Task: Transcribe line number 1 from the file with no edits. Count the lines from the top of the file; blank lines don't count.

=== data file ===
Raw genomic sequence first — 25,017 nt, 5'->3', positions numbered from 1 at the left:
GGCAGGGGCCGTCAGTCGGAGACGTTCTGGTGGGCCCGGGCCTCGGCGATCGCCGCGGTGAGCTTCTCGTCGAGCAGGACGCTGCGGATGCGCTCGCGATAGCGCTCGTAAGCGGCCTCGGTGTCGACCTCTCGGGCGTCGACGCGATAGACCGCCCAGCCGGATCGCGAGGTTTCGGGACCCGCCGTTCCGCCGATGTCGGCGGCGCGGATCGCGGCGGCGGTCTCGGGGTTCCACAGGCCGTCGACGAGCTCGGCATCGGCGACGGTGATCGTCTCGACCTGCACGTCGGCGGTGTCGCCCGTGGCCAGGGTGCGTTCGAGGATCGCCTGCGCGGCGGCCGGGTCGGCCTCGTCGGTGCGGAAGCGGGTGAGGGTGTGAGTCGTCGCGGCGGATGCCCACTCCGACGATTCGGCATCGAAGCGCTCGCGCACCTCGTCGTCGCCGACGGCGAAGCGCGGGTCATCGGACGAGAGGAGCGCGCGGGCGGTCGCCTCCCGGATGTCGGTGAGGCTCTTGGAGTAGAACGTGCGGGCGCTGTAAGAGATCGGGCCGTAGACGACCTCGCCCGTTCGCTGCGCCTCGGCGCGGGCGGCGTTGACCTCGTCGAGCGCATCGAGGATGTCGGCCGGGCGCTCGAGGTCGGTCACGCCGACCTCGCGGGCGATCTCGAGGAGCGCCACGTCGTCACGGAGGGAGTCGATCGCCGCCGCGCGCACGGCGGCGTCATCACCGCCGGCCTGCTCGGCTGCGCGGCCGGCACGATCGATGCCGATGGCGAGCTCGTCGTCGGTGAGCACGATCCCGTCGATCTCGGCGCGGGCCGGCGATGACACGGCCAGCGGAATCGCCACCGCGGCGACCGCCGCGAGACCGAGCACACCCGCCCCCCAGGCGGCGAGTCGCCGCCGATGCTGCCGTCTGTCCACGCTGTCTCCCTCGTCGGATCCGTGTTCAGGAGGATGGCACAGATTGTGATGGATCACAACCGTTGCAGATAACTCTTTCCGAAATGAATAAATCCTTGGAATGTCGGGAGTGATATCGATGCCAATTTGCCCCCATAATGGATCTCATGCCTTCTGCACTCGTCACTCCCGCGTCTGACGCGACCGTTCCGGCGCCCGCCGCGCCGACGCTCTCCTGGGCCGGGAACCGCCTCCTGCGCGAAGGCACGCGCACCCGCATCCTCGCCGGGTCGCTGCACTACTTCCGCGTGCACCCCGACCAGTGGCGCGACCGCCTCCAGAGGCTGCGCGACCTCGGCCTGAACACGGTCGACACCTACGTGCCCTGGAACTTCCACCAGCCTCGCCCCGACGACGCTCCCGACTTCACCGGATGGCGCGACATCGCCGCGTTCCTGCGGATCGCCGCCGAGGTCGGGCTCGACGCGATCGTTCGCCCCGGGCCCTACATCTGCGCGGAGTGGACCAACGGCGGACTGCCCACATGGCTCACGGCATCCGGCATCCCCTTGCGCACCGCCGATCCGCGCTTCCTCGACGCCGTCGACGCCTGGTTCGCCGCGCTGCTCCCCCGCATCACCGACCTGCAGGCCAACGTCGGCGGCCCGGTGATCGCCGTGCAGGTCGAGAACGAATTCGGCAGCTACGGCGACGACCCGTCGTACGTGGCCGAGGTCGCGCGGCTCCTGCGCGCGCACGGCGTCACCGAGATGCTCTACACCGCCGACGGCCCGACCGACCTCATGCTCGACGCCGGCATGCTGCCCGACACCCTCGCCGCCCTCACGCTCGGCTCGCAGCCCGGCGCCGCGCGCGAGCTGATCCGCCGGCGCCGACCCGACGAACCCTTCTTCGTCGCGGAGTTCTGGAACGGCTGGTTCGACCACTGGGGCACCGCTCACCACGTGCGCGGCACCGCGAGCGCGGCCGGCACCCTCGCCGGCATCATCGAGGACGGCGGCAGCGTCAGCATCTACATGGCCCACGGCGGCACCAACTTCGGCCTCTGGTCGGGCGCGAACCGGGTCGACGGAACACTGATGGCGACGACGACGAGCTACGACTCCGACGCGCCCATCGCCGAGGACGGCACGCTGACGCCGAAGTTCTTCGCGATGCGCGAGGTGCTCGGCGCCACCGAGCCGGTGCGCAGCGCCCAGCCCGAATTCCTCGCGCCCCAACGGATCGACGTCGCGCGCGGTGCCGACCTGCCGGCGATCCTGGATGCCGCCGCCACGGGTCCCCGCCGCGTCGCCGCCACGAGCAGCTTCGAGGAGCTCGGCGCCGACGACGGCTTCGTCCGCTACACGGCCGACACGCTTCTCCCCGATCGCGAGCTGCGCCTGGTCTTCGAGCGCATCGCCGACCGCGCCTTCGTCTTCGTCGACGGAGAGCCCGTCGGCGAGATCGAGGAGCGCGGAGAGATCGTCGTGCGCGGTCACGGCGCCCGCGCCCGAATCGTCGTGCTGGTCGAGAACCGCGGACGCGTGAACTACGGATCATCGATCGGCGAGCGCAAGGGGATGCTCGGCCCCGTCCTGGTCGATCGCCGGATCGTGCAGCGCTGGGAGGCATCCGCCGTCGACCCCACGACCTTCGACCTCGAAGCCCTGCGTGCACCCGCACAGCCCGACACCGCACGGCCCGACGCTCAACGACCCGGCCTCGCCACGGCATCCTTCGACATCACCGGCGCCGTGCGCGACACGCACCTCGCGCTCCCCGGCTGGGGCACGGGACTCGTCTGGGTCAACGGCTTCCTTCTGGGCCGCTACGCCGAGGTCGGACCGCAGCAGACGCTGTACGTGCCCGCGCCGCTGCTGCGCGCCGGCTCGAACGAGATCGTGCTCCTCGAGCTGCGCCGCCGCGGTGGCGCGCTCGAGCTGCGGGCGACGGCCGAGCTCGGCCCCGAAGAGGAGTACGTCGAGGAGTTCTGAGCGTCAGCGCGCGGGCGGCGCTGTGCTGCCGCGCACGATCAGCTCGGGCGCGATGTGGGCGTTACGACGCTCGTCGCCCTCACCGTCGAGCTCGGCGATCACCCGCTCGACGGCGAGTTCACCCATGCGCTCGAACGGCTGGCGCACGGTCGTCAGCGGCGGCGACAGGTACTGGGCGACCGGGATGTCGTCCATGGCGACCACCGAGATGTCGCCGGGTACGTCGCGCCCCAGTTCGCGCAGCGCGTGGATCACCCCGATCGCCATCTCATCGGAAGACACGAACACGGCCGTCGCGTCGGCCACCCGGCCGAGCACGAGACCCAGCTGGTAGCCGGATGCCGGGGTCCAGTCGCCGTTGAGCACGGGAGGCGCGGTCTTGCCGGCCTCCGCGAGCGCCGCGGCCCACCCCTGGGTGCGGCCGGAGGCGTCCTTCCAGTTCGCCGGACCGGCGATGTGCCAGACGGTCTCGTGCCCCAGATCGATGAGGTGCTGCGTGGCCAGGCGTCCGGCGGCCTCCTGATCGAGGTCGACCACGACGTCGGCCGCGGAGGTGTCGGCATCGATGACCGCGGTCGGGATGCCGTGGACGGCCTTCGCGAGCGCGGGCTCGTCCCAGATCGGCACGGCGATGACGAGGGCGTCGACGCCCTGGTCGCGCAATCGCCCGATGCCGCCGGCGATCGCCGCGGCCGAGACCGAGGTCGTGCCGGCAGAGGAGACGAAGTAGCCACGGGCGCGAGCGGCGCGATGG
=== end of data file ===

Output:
Raw genomic sequence first — 25,017 nt, 5'->3', positions numbered from 1 at the left: